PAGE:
Running a marathon was always one of those goals I’ve had in the back of my mind, but never fully executed on – things would come up that diverted my attention. A year ago I was at a strange crossroads in my life and oddly decided running for 5+ hours would be the best use of my time, and registered for the Marine Corps Marathon. Having never run more than a half marathon and being badly out of shape, I knew I had a really long way to go.
My parents and friends pledged full support of my endeavor and my good friend Erik, a ultra marathon runner, even promised to draft up a training plan for me. When I later found out I had won the lottery and secured a spot in the race there was no turning back.
Training was tough – not physically but mentally. I simply had no motivation for my long runs. I was giving up partly through my runs and not accomplishing the distances I needed. I was beginning to question my decision to even run the Marine Corps Marathon in the first place. My training became even more difficult because halfway through my trip to Japan came up. Before leaving for Japan I could barely run 10 miles without stopping – how was I supposed to return from the trip and get re-motivated with less than 2 months to go?
Fueled by my parents booking hotels and flights to come see my first marathon, I had new focus in my marathon training. On one of the first weekends back, I ran 18 miles, only stopping to walk a mile roughly 13.5 miles into my run. It was the longest run I had ever done (and I could barely walk afterwards!) I was worried about the marathon now but Erik assured me I had broken through “the wall” and any subsequent run would be nothing. He was partly right, the following weekend I ran 15.6 miles without stoping. I felt great afterwards and even went to the Washington Nationals play-off game afterwards!
But trouble started again. My right foot began to bother me with symptoms similar to plantar fasciitis. With only two weeks until the marathon I decided to lay low and just rest, because I was going to run the marathon, foot be dammed!
Reality struck when my parents flew into D.C. on Friday, the weekend of the marathon. The reality of my foot injury and the closeness of the marathon began to set in. There was no turning back now as all the pieces were coming into play. The night before I could barely sleep. They say no-one sleeps before running marathons and they couldn’t be more right. Worried about my foot and beginning to doubt even running at all, I think I only managed about 3 hours of sleep.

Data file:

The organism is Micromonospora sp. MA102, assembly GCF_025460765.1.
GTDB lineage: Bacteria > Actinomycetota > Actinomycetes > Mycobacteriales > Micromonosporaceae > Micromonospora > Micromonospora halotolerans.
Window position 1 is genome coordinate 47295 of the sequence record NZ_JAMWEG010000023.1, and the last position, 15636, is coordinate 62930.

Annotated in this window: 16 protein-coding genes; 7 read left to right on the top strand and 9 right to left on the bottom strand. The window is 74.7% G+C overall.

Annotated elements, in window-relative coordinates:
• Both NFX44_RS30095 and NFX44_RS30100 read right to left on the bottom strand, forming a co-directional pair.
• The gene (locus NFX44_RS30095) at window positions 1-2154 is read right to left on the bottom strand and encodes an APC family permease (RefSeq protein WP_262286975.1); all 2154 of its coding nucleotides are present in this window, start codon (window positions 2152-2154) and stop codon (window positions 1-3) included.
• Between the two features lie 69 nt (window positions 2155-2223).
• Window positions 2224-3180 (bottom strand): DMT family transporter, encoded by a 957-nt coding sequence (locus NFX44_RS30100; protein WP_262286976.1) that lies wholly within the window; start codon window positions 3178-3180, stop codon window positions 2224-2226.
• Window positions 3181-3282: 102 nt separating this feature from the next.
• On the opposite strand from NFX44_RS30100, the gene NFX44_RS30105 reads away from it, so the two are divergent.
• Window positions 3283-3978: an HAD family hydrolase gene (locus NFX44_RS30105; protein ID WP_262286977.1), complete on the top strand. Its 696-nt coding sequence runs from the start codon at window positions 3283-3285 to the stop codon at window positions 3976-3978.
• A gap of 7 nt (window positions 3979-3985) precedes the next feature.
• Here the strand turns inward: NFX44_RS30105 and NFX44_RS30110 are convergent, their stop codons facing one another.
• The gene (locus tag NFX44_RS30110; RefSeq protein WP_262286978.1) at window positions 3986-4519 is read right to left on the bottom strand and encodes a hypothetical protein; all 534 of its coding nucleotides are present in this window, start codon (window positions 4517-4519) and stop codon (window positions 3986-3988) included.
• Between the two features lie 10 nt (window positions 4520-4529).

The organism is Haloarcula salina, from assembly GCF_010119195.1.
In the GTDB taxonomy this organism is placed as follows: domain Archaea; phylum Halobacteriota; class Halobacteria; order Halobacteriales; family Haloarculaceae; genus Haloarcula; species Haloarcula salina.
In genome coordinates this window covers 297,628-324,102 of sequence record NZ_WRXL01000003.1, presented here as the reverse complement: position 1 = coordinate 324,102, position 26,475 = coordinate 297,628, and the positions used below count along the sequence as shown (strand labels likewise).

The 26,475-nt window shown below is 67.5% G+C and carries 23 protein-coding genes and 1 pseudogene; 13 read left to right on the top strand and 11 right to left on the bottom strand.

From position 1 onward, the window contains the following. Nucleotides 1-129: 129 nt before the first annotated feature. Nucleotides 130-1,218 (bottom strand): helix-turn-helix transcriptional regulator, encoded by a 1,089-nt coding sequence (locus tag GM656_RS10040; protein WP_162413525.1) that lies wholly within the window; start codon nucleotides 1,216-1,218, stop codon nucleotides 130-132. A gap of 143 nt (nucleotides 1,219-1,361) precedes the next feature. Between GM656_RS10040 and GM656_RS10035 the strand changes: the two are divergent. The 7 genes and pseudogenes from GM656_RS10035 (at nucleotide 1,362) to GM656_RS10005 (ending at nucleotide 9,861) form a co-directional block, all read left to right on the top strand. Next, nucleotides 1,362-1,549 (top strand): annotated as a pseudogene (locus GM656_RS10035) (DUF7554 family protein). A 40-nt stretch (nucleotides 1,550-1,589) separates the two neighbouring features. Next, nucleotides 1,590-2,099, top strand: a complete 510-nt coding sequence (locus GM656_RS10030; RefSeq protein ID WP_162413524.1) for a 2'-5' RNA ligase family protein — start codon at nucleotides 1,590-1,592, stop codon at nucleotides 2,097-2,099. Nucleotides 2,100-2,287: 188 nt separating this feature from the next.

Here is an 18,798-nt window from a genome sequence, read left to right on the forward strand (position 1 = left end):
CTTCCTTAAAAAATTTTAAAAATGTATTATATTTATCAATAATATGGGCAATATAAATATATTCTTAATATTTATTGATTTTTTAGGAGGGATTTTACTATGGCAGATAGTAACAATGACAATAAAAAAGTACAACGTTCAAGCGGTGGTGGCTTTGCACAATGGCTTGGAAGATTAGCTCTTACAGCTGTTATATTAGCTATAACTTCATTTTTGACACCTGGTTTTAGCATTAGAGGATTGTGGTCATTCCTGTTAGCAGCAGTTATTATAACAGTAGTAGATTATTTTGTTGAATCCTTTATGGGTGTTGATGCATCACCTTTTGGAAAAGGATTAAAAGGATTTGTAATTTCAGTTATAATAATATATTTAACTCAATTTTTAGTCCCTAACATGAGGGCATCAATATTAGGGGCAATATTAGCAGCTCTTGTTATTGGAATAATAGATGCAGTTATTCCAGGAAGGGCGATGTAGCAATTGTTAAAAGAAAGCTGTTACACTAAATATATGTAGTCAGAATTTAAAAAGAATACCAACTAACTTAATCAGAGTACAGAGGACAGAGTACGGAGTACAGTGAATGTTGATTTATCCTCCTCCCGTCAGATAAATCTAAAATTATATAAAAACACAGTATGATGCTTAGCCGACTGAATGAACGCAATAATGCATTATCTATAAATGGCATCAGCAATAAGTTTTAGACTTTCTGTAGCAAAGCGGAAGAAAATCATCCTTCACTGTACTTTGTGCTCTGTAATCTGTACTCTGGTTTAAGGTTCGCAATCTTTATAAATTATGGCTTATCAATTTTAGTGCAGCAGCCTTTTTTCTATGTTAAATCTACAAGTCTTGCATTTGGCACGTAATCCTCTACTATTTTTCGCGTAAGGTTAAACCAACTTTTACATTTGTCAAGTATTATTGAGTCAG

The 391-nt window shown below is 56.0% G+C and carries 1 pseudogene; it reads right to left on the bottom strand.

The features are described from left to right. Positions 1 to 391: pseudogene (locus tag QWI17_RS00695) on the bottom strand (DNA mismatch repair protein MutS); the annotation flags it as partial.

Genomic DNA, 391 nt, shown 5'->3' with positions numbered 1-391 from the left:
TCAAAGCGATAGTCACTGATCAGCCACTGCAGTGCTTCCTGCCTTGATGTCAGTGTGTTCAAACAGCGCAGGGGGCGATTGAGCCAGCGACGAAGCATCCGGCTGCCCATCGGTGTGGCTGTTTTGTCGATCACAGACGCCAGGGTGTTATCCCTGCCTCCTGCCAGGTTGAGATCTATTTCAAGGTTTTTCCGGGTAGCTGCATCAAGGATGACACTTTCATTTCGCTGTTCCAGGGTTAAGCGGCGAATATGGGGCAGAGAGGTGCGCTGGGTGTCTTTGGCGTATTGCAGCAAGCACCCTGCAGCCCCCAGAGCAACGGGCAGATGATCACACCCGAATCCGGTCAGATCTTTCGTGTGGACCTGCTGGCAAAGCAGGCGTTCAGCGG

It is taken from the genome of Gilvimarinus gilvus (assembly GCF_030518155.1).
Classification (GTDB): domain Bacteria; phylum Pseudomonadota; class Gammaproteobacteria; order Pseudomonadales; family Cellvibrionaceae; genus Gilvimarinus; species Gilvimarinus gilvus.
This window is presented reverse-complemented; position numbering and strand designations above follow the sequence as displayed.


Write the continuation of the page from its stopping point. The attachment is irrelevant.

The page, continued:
Perhaps it was the energy from being anxious, and all the pre-race excitement, but the race started off without a hitch. I decided to run with the 5 hour group – something I thought was reasonable given my injury. The pace group I ran with through me off though. We would run and at the mile markers we would walk for 15~30 seconds, which wasn’t how I had trained.
My foot began hurting at mile one. While I was able to fight it off for the first thirteen miles or so (and stay with my pace group), the combination of throbbing pain and the constant start / stop of the pace group proved too much. I began walking around mile 14 to let my foot rest some. At mile 16 I popped some pain pills I had brought with me – but as expected didn’t do too much to kill the pain. I still had 10 miles to go! Mentally I began telling myself that it was just 10 miles – I could run that in my sleep. While the mental games worked for a few miles, I had to walk the majority of mile 19 through 21 and I began doubting again my decision to run and even began to contemplate defeat.
At mile 24, I turned the corner and, not expecting to see anyone, my mom surprised me with a huge smile and hug. That spurred me on, and then I saw one sign that changed my entire outlook. Someone, who appeared to be standing by themselves, was holding a sign that said “Remember this is your dream.” It struck me in a way nothing else had the entire day. After seeing countless “Worst parade ever” and “I only run if I’m being chased” signs I began to tune them out, but I noticed this one. And it became the mantra that stuck with me as I finished the race.
I had pledged to do a marathon. It was something I always had wanted to do. My original goal of getting a good time was long gone – but the dream of completing the actual marathon was still alive. As silly as it sounds, this one sign changed my entire outlook on the race. Sometimes in the mist of chaos we loose sight of what’s important. Our set backs and doubts can overcome us, if we let them. But our dreams remain sitting on the sidelines ready to be conquered. Sometimes all we need to get back on track is a gentle reminder of what those goals are, even if it’s from a complete stranger.